Who Will Reform the Reformers?

By John Miano on May 14, 2010

I read Sen. Reid's call to address the "challenge of fixing our broken immigration system" with great amusement.

Sen. Reid correctly notes that, "We have to replace this broken system with one that works."

The paradox, one that I have noted here previously, is that fixing the immigration system must be done by the same folks that broke it in the first place: Congress.

Congress has become so beholden to lobbyists that real immigration reform is not possible until real campaign finance reform and real lobbying reform. Of course, we already had campaign finance reform and the result was a system even more corrupt than before – thus illustrating the rationality of public skepticism over "immigration reform."

To average Americans, the term "comprehensive immigration reform" means that we throw the current system out and start over. A rational process would set an immigration budget of how many immigrants and guest workers the country will take each year. Then the process would determine how that immigration budget would be allocated. We would recognize that no system can work perfectly for every situation. However, we would create a system that handles most of the cases and endure the problems created by the outliers.

Such a clean state would set up clear paths such that there would be no need (or at least less need) for immigration lawyers.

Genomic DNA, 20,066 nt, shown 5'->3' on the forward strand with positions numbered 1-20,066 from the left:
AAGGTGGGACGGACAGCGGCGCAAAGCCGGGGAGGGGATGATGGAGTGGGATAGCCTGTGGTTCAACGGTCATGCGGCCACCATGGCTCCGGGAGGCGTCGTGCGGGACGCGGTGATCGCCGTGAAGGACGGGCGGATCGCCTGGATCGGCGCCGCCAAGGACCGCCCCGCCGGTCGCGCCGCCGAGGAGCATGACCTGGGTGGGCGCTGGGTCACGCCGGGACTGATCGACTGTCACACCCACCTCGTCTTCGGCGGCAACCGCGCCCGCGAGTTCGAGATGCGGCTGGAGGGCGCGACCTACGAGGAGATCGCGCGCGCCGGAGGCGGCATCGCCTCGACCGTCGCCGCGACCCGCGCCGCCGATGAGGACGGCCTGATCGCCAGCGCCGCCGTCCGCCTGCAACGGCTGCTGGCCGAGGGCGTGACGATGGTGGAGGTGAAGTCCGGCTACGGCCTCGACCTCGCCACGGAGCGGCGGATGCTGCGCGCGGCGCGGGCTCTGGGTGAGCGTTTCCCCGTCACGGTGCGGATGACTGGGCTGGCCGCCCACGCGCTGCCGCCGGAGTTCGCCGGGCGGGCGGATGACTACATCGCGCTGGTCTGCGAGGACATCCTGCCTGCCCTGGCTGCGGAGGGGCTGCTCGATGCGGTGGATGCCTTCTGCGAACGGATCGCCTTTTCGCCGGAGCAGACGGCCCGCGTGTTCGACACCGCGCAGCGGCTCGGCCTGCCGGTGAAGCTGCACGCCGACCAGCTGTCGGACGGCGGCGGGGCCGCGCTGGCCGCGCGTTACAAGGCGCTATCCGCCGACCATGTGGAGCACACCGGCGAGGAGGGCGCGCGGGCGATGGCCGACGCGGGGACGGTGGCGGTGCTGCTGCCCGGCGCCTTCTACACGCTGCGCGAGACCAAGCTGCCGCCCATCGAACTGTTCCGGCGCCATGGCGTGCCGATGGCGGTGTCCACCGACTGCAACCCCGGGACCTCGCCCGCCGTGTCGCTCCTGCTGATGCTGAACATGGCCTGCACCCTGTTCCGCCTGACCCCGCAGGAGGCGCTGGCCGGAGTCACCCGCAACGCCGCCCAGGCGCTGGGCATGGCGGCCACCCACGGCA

In Washington-speak, "Comprehensive Immigration Reform" is a euphemism for an amnesty for illegal aliens plus whatever goodies lobbyists can get slipped in. Ironically, it lacks one major element: Reform.

A simple example illustrates the problem of having Congress fix its own mess:

• The McCarran-Walter Act (Immigration Act of 1952) established the current immigration system. That act was 120 pages (about 15,000 words).

• The Kennedy "Comprehensive Immigration Reform Act" of 2007 (S. 1348) was 790 pages (about 125,000 words).

In Congress's current state of lobbyist control, "comprehensive reform" of the system requires many times more pages of legislation than it took to create the system in the first place.

There are three major reasons for this state of affairs:

1. People who game the system want the system to be as complicated as possible. Those who create complicated laws (i.e. lawyers) can sell their services to navigate those laws.

2. In 21st century Washington, a major bill becomes an opening for lobbyists to ply their wares of legislation for campaign cash. When bills became this large, only a dedicated few people actually read them.

The 2007 "Comprehensive Immigration Reform" was simply a disgrace. Had it been enacted, we would have had the same immigration system we have now plus a patchwork of 790 pages of new provisions. The immigration system would be an even bigger mess than it is now. While the debate over amnesty for illegal aliens killed this embarrassing monstrosity, it also distracted attention from extent of legislative prostitution that this bill represented. The shameful guestworkers-galore provisions deserved much more attention than they received.

I am certain that most Americans agree with Sen. Reid's statement that "We have to replace this broken system with one that works." The problem is few Americans believe Sen. Reid and his colleagues can be trusted with the task.